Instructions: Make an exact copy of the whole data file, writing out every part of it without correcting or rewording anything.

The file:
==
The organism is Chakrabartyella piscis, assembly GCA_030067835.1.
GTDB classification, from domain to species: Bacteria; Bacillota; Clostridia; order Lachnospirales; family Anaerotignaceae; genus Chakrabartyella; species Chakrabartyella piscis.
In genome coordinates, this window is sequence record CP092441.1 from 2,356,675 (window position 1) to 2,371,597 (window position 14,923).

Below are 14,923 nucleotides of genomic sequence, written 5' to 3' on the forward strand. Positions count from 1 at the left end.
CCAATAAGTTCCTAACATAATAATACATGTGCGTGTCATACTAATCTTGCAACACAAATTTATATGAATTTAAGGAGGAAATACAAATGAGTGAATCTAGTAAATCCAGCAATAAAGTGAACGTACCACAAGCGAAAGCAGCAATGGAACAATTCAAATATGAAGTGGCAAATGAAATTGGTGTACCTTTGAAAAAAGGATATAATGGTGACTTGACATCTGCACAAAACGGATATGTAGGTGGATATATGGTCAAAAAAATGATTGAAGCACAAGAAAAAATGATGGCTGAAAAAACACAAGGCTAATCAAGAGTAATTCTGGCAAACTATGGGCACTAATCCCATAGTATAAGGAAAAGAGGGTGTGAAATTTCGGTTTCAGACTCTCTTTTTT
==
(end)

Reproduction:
The organism is Chakrabartyella piscis, assembly GCA_030067835.1.
GTDB classification, from domain to species: Bacteria; Bacillota; Clostridia; order Lachnospirales; family Anaerotignaceae; genus Chakrabartyella; species Chakrabartyella piscis.
In genome coordinates, this window is sequence record CP092441.1 from 2,356,675 (window position 1) to 2,371,597 (window position 14,923).

Below are 14,923 nucleotides of genomic sequence, written 5' to 3' on the forward strand. Positions count from 1 at the left end.
CCAATAAGTTCCTAACATAATAATACATGTGCGTGTCATACTAATCTTGCAACACAAATTTATATGAATTTAAGGAGGAAATACAAATGAGTGAATCTAGTAAATCCAGCAATAAAGTGAACGTACCACAAGCGAAAGCAGCAATGGAACAATTCAAATATGAAGTGGCAAATGAAATTGGTGTACCTTTGAAAAAAGGATATAATGGTGACTTGACATCTGCACAAAACGGATATGTAGGTGGATATATGGTCAAAAAAATGATTGAAGCACAAGAAAAAATGATGGCTGAAAAAACACAAGGCTAATCAAGAGTAATTCTGGCAAACTATGGGCACTAATCCCATAGTATAAGGAAAAGAGGGTGTGAAATTTCGGTTTCAGACTCTCTTTTTT